Rage Golfs Emotional Response

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I knew golf was difficult. Which, I also knew, was why it was so rewarding to a player who has just struck a golf ball sublimely or, even better, has just completed that magical and all-too-rare round where the game--at least for a day--seems easy.
 
I knew golf was seductive, beguiling, addictive, mesmerizing and capable of making a person forget 100 bad shots for every one good one struck.
 
What I didn't know was how dangerous golf is.
 
Until I read a recent article in the Toronto Star headlined, 'Golf is All the Rage.'
 
The article reprinted a chapter from a book written by that newspaper's Michael Clarkson. The book is called 'Pressure Golf' and Clarkson conducted hundreds of interviews with players, instructors and psychologists.
 
Have you heard about 'cart rage'?
 
One documented case occurred recently in Washington D.C., when a twosome 'hit into' a foursome ahead of them and motored forward. The ball nearly hit Richard Hutchinson, a member of the foursome. Hutchinson, a 55-year-old financial consultant, responded by knocking the offending pellet into the nearby woods.
 
The man driving in the cart roared toward Hutchinson. 'When he was a few feet away from me, I jumped up with my spikes and hit him in the chest and knocked him out of the cart,' Hutchinson said later. 'He was just in a rage.'
 
Hmmmmm. Whatever happened to 'cart paths only'?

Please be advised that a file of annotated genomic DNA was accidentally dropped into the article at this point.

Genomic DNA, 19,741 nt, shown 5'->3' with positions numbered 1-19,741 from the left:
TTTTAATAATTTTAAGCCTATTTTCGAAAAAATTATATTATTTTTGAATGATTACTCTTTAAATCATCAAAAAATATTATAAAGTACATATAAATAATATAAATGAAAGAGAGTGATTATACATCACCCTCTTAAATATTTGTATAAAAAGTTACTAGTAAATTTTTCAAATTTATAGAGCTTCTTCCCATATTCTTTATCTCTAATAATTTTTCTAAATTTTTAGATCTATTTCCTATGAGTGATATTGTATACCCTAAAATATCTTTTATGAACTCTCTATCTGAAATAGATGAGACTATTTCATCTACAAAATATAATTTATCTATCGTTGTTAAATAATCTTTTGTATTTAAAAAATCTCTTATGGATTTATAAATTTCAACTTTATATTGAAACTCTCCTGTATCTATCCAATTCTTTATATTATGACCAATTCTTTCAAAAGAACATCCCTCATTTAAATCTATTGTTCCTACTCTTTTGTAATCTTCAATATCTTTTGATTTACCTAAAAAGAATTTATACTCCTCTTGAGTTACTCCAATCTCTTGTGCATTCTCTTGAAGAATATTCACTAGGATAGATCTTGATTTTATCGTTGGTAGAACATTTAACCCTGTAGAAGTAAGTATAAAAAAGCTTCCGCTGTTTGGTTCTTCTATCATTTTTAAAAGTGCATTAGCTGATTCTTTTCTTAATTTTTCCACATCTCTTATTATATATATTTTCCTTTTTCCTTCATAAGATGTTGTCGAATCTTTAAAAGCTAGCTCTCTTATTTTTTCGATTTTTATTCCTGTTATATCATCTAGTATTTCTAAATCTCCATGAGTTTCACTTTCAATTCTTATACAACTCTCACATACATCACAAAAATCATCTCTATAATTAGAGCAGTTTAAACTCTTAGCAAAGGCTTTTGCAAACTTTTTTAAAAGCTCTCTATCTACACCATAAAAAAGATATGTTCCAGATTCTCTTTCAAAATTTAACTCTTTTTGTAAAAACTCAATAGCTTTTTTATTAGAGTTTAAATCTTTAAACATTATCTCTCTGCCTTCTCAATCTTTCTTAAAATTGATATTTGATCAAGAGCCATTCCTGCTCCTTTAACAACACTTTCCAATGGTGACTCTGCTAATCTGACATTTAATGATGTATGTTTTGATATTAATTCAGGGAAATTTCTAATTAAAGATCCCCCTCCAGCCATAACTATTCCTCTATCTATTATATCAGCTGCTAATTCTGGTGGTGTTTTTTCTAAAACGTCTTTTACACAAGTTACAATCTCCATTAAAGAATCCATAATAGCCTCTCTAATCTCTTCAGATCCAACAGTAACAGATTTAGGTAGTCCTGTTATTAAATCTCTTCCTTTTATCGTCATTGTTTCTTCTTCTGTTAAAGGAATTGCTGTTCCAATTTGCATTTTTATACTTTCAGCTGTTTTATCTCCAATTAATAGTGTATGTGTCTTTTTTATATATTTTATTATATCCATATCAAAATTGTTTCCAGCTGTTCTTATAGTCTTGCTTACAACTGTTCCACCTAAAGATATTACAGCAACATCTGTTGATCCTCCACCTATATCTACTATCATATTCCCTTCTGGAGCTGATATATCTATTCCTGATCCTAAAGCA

Police took the cart driver away.
 
Golf instructor Fred Shoemaker told Clarkson, 'The fact that society's training counteracts that of golf is a problem. The calm and focused state of mind that is necessary for good golf is hard to develop nowadays. We live in a society in which the pursuit of comfort--and the avoidance of discomfort--is deemed a most valuable goal.'
 
In another instance, at the 1996 Rochester International, Lisa Walters smashed her hand on a portable leaderboard after a three-putt. 'Her hand was bloody, but it broke her anger and she laughed,' her caddie said.
 
This reminded me of John McEnroe, the tennis player. McEnroe always amazed me, mostly because his outbursts never seemed to affect his performance on the court. But a clinical psychologist named Ken Kaisch has told Clarkson otherwise.
 
'Psychologists used to think that the expression of anger was good, that it vented or released the pressure inside,' Kaisch said. 'But research shows it causes more problems than it solves...it cranks up your arousal level. So you think more obsessively about what happened and you get angrier. Pretty soon, Mount Vesuvius erupts.'
 
Well, it turns out Clarkson, bless him, has done his homework on both sides of the argument. Which is why I was so pleased when he balanced Kaisch's contention with this observation by the late Henry Longhurst, perhaps the greatest golf announcer ever to overlap his fingers around a microphone.
 
'The most exquisitely satisfying act in the world of golf is that of throwing a club,' Longhurst said. 'The full backswing, the delayed wrist action, the flowing follow through, followed by that unique whirring sound, reminiscent only of a passing flock of starlings, are without parallel in sport.'
 
Hmmmm.
 
Been there. Done that. Always made me feel better. Never helped my subsequent golf.